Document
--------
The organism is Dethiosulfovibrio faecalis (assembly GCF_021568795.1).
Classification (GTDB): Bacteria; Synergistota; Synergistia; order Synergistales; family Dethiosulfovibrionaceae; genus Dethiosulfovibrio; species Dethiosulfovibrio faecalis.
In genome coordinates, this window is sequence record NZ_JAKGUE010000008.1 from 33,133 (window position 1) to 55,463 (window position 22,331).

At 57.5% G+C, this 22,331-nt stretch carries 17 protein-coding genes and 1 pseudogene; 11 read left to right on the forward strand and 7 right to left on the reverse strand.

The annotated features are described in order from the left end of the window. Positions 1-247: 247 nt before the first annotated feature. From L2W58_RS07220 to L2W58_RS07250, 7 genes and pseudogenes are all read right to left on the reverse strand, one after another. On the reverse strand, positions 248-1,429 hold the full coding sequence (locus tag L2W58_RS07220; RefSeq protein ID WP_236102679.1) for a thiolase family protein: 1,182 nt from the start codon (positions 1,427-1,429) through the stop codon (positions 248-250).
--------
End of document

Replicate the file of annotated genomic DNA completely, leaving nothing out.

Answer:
The organism is Dethiosulfovibrio faecalis (assembly GCF_021568795.1).
Classification (GTDB): Bacteria; Synergistota; Synergistia; order Synergistales; family Dethiosulfovibrionaceae; genus Dethiosulfovibrio; species Dethiosulfovibrio faecalis.
In genome coordinates, this window is sequence record NZ_JAKGUE010000008.1 from 33,133 (window position 1) to 55,463 (window position 22,331).

At 57.5% G+C, this 22,331-nt stretch carries 17 protein-coding genes and 1 pseudogene; 11 read left to right on the forward strand and 7 right to left on the reverse strand.

The annotated features are described in order from the left end of the window. Positions 1-247: 247 nt before the first annotated feature. From L2W58_RS07220 to L2W58_RS07250, 7 genes and pseudogenes are all read right to left on the reverse strand, one after another. On the reverse strand, positions 248-1,429 hold the full coding sequence (locus tag L2W58_RS07220; RefSeq protein ID WP_236102679.1) for a thiolase family protein: 1,182 nt from the start codon (positions 1,427-1,429) through the stop codon (positions 248-250).